I think of it as something that unifies them even more. Think of it this way. Superman was always the last son of Krypton. He’d lost his home planet. That has now happened to both Lois and Clark. It’s something they have in common. That’s a strong element they share and when you combine that with Jon and their commitment to each other — it’s unbreakable. As they’re living here in rather secret fashion, the concept of the other Lois outing Superman as Clark is simply horrifying.
What can you tell us about Jonathan Samuel Kent? It seems like he’s aged a bit since we last saw him in “Convergence: Superman.”
He’s about 9-years-old. He has no idea of his parents’ past lives, as they do everything possible to give him an incredibly normal upbringing. In terms of looks, he resembles Clark. In terms of character, he has more of young Lois’ spitfire attitude. He’s less responsive to authority that young Clark was. More curious.
While many fans loved the relationship between Superman and Wonder Woman in the New 52 — there are countless fans who feel Clark’s one true love is Lois. What did you think about the Superman and Wonder Woman relationship in the New 52? And how did that relationship differ from the one between Lois and Clark that readers have known for 75 years?
I always saw that version of Superman and Wonder Woman as very different characters than the ones I had worked on — especially Superman. I understood why people liked it and why people didn’t. It’s a major step and when that happens there can be lots of room for different feelings and reactions.
The solicitation for “Superman: Lois and Clark” #1 asks the question: “Can this Superman stop the villains he once fought before they are created on this world?” Can you give us any more info on which villains we might see in the series?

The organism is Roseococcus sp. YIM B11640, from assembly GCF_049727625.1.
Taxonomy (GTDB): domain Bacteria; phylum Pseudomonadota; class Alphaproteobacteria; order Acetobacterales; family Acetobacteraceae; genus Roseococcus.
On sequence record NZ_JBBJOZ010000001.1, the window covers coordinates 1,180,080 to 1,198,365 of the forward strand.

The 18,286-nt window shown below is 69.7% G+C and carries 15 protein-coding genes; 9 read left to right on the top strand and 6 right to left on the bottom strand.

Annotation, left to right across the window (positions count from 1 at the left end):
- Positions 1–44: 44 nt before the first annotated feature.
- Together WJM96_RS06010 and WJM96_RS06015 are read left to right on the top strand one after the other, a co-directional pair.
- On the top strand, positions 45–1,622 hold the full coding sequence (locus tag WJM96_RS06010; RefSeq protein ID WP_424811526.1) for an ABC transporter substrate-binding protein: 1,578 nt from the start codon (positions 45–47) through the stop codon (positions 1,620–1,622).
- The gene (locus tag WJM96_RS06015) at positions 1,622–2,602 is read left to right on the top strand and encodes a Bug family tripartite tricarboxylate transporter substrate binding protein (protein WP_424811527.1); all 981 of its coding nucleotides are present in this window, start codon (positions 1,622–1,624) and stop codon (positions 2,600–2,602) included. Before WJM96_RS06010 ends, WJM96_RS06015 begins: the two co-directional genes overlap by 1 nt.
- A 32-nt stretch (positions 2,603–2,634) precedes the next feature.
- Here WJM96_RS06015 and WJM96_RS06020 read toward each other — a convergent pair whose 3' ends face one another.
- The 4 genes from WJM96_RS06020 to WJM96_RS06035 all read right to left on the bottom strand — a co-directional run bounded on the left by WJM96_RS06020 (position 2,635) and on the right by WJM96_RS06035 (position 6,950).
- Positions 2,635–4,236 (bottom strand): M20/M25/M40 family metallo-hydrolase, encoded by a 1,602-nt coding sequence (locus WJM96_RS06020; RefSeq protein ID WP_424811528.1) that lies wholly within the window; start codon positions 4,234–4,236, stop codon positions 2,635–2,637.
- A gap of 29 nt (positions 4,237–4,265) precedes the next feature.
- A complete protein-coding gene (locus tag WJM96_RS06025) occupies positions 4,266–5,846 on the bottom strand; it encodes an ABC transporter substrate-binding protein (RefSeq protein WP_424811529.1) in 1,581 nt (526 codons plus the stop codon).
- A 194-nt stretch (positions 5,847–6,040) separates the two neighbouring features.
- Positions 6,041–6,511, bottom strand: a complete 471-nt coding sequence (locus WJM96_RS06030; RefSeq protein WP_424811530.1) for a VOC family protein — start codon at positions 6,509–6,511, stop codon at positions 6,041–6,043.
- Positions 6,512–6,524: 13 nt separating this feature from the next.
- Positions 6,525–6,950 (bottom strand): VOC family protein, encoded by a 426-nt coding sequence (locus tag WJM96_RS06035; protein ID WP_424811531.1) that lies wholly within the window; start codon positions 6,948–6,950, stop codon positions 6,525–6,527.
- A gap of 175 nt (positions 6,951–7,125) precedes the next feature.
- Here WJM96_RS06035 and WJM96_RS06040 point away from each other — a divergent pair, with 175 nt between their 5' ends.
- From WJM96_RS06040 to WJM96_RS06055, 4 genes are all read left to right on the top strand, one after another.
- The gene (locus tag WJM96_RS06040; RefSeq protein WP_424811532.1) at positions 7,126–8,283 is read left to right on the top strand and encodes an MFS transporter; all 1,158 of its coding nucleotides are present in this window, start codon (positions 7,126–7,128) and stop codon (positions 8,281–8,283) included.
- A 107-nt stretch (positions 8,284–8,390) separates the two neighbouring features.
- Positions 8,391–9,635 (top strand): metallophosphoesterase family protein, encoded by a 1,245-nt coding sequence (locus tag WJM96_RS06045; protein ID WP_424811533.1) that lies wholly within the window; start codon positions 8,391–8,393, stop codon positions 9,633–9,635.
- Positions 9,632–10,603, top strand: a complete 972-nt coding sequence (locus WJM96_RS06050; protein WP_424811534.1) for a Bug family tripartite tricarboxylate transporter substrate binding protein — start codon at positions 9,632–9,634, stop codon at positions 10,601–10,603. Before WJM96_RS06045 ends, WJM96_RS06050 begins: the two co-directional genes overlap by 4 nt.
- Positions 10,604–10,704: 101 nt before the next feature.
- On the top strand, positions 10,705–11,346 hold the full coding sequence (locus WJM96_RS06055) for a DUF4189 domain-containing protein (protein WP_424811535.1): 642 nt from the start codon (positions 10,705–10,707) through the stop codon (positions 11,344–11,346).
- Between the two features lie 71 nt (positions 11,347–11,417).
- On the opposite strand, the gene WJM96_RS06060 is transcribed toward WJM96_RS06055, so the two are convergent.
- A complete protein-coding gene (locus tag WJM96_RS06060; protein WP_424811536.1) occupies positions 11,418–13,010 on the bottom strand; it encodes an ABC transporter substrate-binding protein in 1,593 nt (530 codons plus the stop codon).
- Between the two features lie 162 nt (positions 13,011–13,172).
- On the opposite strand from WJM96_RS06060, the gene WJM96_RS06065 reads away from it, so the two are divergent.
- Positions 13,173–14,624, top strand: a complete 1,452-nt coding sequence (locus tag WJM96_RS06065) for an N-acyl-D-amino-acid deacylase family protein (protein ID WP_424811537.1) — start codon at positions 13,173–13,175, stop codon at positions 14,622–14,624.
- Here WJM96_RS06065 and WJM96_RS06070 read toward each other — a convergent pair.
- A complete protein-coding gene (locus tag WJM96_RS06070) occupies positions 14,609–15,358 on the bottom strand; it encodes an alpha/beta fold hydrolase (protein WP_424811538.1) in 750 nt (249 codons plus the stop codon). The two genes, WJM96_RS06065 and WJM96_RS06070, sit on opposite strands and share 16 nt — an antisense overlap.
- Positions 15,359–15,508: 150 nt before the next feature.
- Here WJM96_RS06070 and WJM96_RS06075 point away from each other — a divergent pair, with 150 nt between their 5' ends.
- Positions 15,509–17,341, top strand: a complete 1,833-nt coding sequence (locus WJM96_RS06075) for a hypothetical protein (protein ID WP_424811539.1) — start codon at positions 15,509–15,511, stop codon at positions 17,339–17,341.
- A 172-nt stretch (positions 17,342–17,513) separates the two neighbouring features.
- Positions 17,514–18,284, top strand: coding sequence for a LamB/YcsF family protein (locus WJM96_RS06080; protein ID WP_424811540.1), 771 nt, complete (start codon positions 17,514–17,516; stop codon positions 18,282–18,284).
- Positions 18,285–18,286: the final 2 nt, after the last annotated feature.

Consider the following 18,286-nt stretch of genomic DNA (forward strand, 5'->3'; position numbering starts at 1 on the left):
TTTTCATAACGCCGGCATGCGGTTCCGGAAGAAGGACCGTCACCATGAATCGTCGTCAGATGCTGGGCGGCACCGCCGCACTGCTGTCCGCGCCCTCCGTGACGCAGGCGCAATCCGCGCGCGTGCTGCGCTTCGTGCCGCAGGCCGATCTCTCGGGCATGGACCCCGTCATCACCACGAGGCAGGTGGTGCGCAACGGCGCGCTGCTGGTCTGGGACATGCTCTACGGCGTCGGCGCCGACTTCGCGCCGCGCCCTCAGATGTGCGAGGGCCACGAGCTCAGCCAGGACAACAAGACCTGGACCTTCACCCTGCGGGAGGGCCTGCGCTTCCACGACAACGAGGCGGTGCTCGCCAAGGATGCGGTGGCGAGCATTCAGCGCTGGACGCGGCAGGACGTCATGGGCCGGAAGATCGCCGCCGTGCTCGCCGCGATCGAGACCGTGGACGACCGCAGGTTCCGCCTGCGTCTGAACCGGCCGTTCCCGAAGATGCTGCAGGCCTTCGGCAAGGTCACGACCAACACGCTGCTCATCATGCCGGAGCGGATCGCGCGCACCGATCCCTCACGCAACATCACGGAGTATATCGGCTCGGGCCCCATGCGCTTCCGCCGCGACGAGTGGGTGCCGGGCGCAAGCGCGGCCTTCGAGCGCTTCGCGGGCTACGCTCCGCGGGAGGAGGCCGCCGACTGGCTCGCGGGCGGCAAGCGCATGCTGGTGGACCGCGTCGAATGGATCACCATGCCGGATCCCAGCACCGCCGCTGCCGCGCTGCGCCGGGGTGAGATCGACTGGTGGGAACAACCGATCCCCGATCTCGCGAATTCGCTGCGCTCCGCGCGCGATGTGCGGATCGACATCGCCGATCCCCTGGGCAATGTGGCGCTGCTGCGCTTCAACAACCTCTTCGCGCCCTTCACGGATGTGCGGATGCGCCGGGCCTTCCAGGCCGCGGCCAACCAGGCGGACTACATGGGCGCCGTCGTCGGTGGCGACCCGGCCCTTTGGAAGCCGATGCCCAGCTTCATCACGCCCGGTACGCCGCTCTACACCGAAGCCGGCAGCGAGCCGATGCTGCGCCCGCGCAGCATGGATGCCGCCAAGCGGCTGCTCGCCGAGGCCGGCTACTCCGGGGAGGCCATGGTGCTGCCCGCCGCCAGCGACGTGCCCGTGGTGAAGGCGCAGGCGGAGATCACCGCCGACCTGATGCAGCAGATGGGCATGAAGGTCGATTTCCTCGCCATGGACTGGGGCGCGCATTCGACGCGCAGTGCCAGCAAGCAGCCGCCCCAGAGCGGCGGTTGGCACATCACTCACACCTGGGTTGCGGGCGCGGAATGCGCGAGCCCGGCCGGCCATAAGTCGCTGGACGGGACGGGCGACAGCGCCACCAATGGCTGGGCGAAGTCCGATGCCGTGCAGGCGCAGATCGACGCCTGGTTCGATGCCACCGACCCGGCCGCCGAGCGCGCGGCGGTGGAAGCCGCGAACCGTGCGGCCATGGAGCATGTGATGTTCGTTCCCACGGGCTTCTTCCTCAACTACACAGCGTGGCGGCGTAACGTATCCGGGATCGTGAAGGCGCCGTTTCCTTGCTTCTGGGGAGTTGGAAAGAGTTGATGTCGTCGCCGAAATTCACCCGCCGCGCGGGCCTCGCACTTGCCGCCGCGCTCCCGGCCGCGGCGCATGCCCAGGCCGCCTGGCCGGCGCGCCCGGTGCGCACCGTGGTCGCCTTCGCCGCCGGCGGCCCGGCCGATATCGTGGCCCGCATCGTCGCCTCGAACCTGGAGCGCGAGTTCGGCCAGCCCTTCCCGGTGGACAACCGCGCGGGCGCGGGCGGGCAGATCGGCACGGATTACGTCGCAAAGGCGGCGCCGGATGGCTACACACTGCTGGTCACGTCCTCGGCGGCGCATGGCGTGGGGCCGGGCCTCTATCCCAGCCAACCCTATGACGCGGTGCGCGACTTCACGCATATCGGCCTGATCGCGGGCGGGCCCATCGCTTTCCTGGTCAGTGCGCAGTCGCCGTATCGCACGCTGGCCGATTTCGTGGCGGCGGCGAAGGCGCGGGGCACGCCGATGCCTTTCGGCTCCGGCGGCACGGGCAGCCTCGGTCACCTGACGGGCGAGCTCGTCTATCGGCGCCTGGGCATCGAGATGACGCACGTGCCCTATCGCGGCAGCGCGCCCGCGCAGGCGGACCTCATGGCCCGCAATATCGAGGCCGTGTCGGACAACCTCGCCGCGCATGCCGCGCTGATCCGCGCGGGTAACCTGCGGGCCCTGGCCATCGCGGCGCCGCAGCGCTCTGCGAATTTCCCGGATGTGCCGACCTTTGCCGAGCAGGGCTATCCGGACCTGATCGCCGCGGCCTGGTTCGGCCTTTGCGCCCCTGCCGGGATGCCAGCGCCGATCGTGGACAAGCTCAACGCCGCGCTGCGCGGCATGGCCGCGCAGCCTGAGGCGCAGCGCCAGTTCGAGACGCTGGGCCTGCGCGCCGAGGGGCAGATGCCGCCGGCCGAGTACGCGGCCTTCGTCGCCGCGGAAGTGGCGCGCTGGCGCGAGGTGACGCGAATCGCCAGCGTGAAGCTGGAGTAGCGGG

That’d be cheating! [Laughs] But think of it this way. On his Earth, Superman fought a villain named Dynamiter X who was really an ex-con named Joe Smith. Wouldn’t it be prudent for Superman, now on a new world, to check out that version of Joe Smith to see if he’s also on the way to becoming Dynamiter X?
Yes, it would be prudent. Who or what is Intergang?
For the purposes of our series, Intergang is an international criminal organization that wields a tremendous amount of influence in any number of different areas. At this point, Lois is involved with them more than Superman.
Does Jimmy Olsen play a role in this series? And if so, which one?
Their Jimmy didn’t make the jump so any contact with Jimmy would feature the one from this current DCU.
And of course, we can’t have Superman without Lex Luthor, can we?
I’ll leave it at this: Superman ain’t buyin’ what this Luthor is sellin’. Never would, never will. He’s seen too much.
“Superman: Lois and Clark” #1, by Dan Jurgens and Lee Weeks, is scheduled for release October 14.